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Governo Italiano

Minister Alfano's interview to: KOMPAS



Minister Alfano's interview to: KOMPAS

1. How do you see ASEAN? Do you think ASEAN is growing in the long term? In this situation, how does Italy adapt the circumstances?

Since its creation in 1967, the Association of Southeast Asian Nations has demonstrated its potential as a key regional actor. Today, it stands out as a vital global contributor to stability and prosperity. The increasing attention that Italy is devoting to ASEAN reflects the  growing awareness in Europe of the importance of the region, in political and economic terms.

We fully support ASEAN’s centrality in the regional architecture. ASEAN’s role in defending open trade and a rules-based multilateralism is fundamental. Particularly now, at a time of  global uncertainty, in order to counter the shadow of protectionism and unilateralism.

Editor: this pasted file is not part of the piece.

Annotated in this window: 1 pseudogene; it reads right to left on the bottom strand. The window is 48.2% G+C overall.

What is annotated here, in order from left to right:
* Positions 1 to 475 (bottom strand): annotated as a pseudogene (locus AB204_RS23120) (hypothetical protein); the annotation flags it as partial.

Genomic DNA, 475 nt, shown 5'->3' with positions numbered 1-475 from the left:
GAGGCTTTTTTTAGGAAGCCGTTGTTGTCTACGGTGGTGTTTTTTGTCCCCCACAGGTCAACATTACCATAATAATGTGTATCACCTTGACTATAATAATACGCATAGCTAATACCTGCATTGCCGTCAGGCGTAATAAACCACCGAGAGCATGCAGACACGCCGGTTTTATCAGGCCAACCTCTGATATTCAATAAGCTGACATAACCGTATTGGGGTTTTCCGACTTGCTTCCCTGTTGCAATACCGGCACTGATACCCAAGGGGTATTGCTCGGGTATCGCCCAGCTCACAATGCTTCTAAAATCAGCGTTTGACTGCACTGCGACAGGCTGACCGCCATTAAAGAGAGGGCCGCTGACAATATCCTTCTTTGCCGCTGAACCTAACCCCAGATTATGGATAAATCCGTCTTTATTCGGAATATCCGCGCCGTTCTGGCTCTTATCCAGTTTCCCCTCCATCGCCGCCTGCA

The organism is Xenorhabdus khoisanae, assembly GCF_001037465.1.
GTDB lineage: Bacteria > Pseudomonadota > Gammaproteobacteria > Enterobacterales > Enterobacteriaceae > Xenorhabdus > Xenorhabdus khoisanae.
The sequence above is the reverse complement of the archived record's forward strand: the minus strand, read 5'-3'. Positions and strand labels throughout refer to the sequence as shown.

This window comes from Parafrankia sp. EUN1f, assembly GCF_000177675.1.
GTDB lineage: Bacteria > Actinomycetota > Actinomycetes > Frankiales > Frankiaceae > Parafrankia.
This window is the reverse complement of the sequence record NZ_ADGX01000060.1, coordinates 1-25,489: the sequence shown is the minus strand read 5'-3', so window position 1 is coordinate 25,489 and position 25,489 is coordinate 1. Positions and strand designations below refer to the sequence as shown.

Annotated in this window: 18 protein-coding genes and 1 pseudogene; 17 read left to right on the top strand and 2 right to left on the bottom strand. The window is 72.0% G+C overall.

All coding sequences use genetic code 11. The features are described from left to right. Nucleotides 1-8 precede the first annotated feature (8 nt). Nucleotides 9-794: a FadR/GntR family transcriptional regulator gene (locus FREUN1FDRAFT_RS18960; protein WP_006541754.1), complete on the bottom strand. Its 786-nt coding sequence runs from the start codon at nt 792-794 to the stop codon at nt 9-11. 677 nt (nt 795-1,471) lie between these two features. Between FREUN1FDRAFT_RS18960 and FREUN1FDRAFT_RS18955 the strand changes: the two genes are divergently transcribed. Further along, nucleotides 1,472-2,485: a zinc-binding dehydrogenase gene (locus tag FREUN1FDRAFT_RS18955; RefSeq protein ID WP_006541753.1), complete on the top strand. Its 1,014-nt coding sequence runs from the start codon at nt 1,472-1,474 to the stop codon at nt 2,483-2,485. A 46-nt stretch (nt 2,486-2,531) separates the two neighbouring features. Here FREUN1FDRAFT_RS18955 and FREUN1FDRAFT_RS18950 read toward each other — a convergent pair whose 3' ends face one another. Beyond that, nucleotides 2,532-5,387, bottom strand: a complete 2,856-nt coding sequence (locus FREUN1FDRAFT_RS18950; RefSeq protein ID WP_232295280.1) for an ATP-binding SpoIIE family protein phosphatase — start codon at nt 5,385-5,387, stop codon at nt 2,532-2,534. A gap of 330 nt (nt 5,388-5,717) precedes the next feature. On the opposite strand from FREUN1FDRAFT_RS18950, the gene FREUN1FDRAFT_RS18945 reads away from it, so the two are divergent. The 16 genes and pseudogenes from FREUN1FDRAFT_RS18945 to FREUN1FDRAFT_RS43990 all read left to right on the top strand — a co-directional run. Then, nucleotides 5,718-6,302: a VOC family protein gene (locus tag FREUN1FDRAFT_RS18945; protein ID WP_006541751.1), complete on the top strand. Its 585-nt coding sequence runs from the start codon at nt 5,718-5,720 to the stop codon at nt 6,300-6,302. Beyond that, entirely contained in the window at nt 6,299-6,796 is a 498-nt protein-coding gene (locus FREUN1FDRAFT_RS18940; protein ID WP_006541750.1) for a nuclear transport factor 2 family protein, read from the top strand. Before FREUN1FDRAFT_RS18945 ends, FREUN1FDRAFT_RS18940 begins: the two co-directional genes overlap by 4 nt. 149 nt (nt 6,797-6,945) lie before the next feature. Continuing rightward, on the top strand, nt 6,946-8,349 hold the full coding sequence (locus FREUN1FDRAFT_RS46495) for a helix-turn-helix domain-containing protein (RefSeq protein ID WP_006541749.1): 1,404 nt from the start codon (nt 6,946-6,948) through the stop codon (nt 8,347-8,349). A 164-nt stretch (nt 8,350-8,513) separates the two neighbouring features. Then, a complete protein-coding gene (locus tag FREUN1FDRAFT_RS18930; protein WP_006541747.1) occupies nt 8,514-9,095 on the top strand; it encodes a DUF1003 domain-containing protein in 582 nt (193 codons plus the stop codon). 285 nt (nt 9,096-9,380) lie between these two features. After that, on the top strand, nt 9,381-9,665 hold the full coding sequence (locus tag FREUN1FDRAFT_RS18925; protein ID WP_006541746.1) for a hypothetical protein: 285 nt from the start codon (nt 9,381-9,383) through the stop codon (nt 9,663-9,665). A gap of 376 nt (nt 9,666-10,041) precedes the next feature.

ASEAN is a rapidly growing reality. The population  of all ten Member States reaches about 650 million people, equal to the 8.8% of the world’s population. The combined economies of the ten Countries reached 2.4 trillion € in 2017. ASEAN is continuing to grow at an annual rate of 5%.  As a group, ASEAN is already  the third largest economy in Asia, and the sixth in the world.

Italy as an export-oriented economy is obviously acutely aware of this transformations. We are the second largest  manufacturing country in Europe, after Germany, and the third largest economy within the Eurozone. The launch of the ASEAN Community in December 2015 set an important landmark, for the economic growth and the development of South-East Asia, but also for its relations with the rest of the world.